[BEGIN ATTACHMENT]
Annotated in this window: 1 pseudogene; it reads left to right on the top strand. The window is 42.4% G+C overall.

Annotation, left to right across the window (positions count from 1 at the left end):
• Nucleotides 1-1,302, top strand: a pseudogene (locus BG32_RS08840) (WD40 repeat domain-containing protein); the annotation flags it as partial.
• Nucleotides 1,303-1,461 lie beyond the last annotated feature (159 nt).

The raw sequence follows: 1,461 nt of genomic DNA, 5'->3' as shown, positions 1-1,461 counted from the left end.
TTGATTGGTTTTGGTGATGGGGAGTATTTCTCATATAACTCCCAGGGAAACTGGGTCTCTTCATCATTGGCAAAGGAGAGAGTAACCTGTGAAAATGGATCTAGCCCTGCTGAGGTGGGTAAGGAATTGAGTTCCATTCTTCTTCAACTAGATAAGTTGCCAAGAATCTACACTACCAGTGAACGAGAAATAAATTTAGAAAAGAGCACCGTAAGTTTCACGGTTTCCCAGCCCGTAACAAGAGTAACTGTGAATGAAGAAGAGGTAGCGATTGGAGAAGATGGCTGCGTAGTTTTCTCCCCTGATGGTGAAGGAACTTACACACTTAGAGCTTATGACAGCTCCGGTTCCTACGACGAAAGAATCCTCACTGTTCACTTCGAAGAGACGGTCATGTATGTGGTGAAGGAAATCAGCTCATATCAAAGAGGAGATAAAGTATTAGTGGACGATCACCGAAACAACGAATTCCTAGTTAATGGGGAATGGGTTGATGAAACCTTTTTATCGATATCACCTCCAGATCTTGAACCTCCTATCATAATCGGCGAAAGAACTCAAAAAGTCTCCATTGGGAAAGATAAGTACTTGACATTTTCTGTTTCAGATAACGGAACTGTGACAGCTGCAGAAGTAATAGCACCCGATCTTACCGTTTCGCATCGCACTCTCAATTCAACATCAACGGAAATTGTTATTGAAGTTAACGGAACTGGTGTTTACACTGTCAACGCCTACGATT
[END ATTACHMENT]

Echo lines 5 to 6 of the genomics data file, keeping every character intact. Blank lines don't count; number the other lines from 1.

The raw sequence follows: 1,461 nt of genomic DNA, 5'->3' as shown, positions 1-1,461 counted from the left end.
TTGATTGGTTTTGGTGATGGGGAGTATTTCTCATATAACTCCCAGGGAAACTGGGTCTCTTCATCATTGGCAAAGGAGAGAGTAACCTGTGAAAATGGATCTAGCCCTGCTGAGGTGGGTAAGGAATTGAGTTCCATTCTTCTTCAACTAGATAAGTTGCCAAGAATCTACACTACCAGTGAACGAGAAATAAATTTAGAAAAGAGCACCGTAAGTTTCACGGTTTCCCAGCCCGTAACAAGAGTAACTGTGAATGAAGAAGAGGTAGCGATTGGAGAAGATGGCTGCGTAGTTTTCTCCCCTGATGGTGAAGGAACTTACACACTTAGAGCTTATGACAGCTCCGGTTCCTACGACGAAAGAATCCTCACTGTTCACTTCGAAGAGACGGTCATGTATGTGGTGAAGGAAATCAGCTCATATCAAAGAGGAGATAAAGTATTAGTGGACGATCACCGAAACAACGAATTCCTAGTTAATGGGGAATGGGTTGATGAAACCTTTTTATCGATATCACCTCCAGATCTTGAACCTCCTATCATAATCGGCGAAAGAACTCAAAAAGTCTCCATTGGGAAAGATAAGTACTTGACATTTTCTGTTTCAGATAACGGAACTGTGACAGCTGCAGAAGTAATAGCACCCGATCTTACCGTTTCGCATCGCACTCTCAATTCAACATCAACGGAAATTGTTATTGAAGTTAACGGAACTGGTGTTTACACTGTCAACGCCTACGATT